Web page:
Britain has circulated a draft resolution to members of the UN Security Council calling on rich countries to donate doses of the COVID-19 vaccine to poorer and war-torn states, according to a text of the draft seen by AFP Friday.
The resolution, submitted Thursday by Britain to the other 14 members of the Security Council, “emphasizes the need for solidarity, equity, and efficacy and invites donation of vaccine doses from developed economies to low- and middle-income countries and other countries in need.”
The draft resolution was announced Wednesday by Foreign Secretary Dominic Raab during a session of the Security Council, and estimates that around 160 million people worldwide are living in a conflict zone or unstable circumstances that puts them at risk of not receiving a vaccination.
The text “calls for the strengthening of national and multilateral approaches and international cooperation... in order to facilitate equitable access to COVID-19 vaccines including in armed conflict situations.”
It also “demands that all parties to armed conflicts engage immediately in a durable, extensive, and sustained humanitarian pause to enable, inter alia, COVID-19 vaccinations in areas of armed conflict.”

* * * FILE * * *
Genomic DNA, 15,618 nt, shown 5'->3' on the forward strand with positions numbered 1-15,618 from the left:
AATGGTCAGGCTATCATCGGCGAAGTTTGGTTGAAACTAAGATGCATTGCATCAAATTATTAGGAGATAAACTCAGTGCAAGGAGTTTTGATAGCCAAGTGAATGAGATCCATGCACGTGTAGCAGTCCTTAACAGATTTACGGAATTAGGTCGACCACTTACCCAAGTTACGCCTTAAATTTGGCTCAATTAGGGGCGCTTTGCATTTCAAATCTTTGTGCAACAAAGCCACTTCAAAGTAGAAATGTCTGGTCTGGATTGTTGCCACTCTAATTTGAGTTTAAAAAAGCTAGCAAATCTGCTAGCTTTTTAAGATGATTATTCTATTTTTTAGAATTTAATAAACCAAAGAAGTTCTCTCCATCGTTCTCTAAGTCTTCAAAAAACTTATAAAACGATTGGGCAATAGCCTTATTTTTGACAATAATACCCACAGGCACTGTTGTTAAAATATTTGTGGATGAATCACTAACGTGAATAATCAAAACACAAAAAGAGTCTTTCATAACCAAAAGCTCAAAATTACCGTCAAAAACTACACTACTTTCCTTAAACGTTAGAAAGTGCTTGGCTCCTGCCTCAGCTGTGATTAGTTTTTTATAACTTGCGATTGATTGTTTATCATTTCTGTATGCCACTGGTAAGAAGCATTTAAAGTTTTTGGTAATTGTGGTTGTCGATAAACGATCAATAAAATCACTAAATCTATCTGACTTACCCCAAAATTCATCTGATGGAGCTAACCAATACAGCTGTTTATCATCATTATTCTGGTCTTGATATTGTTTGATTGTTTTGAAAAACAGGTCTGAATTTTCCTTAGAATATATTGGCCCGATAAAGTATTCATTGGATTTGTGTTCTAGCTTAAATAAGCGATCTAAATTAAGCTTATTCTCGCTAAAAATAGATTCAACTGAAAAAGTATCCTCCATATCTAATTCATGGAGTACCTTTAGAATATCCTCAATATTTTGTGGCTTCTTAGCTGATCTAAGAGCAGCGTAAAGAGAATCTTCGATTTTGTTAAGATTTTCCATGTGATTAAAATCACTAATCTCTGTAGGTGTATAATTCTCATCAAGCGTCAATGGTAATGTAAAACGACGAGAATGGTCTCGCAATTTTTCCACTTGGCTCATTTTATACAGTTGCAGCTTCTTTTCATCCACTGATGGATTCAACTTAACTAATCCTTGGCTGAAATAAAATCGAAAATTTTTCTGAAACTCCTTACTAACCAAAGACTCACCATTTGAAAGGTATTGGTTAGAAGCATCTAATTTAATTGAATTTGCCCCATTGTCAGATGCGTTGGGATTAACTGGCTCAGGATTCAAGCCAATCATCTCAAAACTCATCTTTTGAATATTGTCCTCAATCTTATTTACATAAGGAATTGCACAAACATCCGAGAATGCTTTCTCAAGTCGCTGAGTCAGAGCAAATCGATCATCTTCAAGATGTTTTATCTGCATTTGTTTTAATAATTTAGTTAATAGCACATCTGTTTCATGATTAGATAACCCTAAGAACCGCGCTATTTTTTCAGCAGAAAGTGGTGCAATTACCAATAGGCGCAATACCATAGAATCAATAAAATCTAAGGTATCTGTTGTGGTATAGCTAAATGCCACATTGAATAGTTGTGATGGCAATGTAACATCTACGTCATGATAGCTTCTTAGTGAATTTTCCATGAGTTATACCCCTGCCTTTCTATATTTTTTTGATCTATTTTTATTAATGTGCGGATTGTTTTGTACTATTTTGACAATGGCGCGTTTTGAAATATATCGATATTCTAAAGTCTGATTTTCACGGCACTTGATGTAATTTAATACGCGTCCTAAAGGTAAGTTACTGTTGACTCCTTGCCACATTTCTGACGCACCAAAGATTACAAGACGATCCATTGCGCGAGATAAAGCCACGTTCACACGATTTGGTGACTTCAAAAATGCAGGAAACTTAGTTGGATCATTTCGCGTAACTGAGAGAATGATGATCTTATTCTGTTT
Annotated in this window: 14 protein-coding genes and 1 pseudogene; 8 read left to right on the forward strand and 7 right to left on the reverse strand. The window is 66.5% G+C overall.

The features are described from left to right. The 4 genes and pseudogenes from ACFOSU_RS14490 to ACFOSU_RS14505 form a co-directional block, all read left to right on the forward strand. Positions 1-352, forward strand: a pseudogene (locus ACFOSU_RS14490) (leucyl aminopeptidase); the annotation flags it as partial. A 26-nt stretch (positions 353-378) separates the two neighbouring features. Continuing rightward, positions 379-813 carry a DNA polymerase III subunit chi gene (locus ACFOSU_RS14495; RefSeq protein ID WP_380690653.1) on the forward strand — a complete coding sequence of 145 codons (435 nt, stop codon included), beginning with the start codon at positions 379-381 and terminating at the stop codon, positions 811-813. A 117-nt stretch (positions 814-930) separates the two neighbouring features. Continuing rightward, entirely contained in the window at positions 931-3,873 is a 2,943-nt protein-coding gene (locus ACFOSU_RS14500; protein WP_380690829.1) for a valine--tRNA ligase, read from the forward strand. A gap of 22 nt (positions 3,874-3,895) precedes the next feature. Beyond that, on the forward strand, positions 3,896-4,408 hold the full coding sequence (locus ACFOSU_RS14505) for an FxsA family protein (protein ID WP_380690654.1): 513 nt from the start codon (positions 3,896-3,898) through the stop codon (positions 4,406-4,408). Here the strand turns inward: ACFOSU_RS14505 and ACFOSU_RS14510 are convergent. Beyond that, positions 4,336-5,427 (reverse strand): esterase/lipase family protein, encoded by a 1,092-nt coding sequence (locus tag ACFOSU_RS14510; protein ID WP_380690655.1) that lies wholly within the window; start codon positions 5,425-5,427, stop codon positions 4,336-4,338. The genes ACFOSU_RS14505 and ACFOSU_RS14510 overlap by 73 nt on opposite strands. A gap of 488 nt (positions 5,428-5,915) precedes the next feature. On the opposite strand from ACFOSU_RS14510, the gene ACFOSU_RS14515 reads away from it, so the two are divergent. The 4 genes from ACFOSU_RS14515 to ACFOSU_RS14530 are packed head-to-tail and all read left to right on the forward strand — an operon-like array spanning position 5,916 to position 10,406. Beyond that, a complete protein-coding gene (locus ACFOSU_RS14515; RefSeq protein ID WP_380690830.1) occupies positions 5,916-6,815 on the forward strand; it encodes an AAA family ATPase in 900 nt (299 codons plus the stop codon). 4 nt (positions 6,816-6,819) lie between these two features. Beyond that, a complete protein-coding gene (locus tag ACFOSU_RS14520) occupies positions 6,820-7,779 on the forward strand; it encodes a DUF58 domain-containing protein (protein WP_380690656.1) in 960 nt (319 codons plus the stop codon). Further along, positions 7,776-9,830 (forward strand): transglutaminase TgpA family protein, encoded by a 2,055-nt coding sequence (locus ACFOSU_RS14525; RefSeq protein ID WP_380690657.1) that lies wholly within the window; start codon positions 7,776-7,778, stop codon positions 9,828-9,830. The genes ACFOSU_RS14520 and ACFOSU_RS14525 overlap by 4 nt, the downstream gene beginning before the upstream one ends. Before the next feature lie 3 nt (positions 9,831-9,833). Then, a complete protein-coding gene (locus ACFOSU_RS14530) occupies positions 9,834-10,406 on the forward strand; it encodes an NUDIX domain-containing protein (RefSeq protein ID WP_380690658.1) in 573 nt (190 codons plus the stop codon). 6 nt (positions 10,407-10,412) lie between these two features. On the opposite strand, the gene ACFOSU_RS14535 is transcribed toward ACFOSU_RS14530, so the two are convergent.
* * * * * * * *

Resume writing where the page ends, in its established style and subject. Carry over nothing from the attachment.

It calls on UN Secretary-General Antonio Guterres, who this week denounced the “wildly uneven and unfair” distribution of vaccines around the world, “to report on the implementation of this resolution, in particular a full assessment of all the impediments to the COVID-19 response, including vaccination programs, in countries in situations of armed conflict and complex humanitarian emergencies, as necessary and at least every 90 days.”
Last year, it took the Security Council, stalemated by Chinese-US rivalry, three months to adopt its one and only resolution to date on the pandemic, which called upon warring factions to halt operations to allow for a vaccine to be distributed.
London hopes its resolution will be adopted in the coming weeks.
But Russia could be difficult to convince after stating this week that the issue of vaccines did not fall within the ambit of the Security Council.
Meanwhile, a 34-year-old Canadian announced her plans to challenge the 71-year-old Guterres for the position of UN secretary-general when his current term expires in January 2022.
Arora Akanksha, who was born in India and currently works in the UN development agency, said in a letter that the United Nations was “not living up to our purpose or our promise. We are failing those we are here to serve. We are here to solve humanitarian crises, not perpetuate them.”
Brenden Varma, spokesman for the president of the UN General Assembly, Volkan Bozkir, stressed that “individuals could only become candidates once their names were circulated to Member States by the Presidents of the General Assembly and Security Council.”
As of Friday, no other candidates aside from Guterres had been announced by the UN, although the organization’s pick likely will not be announced until the summer.